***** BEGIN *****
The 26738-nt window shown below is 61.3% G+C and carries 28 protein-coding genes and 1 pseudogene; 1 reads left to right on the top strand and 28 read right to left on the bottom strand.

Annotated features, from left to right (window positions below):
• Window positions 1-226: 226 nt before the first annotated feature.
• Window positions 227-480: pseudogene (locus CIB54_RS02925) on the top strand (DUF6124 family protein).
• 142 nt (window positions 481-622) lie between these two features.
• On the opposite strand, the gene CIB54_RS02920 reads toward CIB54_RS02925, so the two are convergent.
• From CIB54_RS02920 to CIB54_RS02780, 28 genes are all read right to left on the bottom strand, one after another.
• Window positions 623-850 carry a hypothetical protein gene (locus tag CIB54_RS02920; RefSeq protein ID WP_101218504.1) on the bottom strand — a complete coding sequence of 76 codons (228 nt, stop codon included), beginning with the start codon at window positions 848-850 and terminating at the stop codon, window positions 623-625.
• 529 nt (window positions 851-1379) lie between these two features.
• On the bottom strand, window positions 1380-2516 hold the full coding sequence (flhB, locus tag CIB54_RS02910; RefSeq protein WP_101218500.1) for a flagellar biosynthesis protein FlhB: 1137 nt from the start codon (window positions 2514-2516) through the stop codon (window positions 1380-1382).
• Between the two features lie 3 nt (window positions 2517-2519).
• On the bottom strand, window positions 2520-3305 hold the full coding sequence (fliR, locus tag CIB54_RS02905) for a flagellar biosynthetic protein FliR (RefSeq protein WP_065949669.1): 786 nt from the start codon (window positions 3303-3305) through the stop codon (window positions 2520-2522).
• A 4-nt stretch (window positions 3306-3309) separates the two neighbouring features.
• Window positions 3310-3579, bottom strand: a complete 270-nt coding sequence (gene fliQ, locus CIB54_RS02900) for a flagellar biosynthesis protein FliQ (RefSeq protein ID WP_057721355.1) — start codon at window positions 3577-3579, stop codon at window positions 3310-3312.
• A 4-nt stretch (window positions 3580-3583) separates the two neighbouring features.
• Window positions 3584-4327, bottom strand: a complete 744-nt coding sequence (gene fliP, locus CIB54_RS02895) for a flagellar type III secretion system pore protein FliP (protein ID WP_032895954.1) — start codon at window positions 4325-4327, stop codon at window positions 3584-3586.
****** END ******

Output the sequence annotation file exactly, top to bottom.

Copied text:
The 26738-nt window shown below is 61.3% G+C and carries 28 protein-coding genes and 1 pseudogene; 1 reads left to right on the top strand and 28 read right to left on the bottom strand.

Annotated features, from left to right (window positions below):
• Window positions 1-226: 226 nt before the first annotated feature.
• Window positions 227-480: pseudogene (locus CIB54_RS02925) on the top strand (DUF6124 family protein).
• 142 nt (window positions 481-622) lie between these two features.
• On the opposite strand, the gene CIB54_RS02920 reads toward CIB54_RS02925, so the two are convergent.
• From CIB54_RS02920 to CIB54_RS02780, 28 genes are all read right to left on the bottom strand, one after another.
• Window positions 623-850 carry a hypothetical protein gene (locus tag CIB54_RS02920; RefSeq protein ID WP_101218504.1) on the bottom strand — a complete coding sequence of 76 codons (228 nt, stop codon included), beginning with the start codon at window positions 848-850 and terminating at the stop codon, window positions 623-625.
• 529 nt (window positions 851-1379) lie between these two features.
• On the bottom strand, window positions 1380-2516 hold the full coding sequence (flhB, locus tag CIB54_RS02910; RefSeq protein WP_101218500.1) for a flagellar biosynthesis protein FlhB: 1137 nt from the start codon (window positions 2514-2516) through the stop codon (window positions 1380-1382).
• Between the two features lie 3 nt (window positions 2517-2519).
• On the bottom strand, window positions 2520-3305 hold the full coding sequence (fliR, locus tag CIB54_RS02905) for a flagellar biosynthetic protein FliR (RefSeq protein WP_065949669.1): 786 nt from the start codon (window positions 3303-3305) through the stop codon (window positions 2520-2522).
• A 4-nt stretch (window positions 3306-3309) separates the two neighbouring features.
• Window positions 3310-3579, bottom strand: a complete 270-nt coding sequence (gene fliQ, locus CIB54_RS02900) for a flagellar biosynthesis protein FliQ (RefSeq protein ID WP_057721355.1) — start codon at window positions 3577-3579, stop codon at window positions 3310-3312.
• A 4-nt stretch (window positions 3580-3583) separates the two neighbouring features.
• Window positions 3584-4327, bottom strand: a complete 744-nt coding sequence (gene fliP, locus CIB54_RS02895) for a flagellar type III secretion system pore protein FliP (protein ID WP_032895954.1) — start codon at window positions 4325-4327, stop codon at window positions 3584-3586.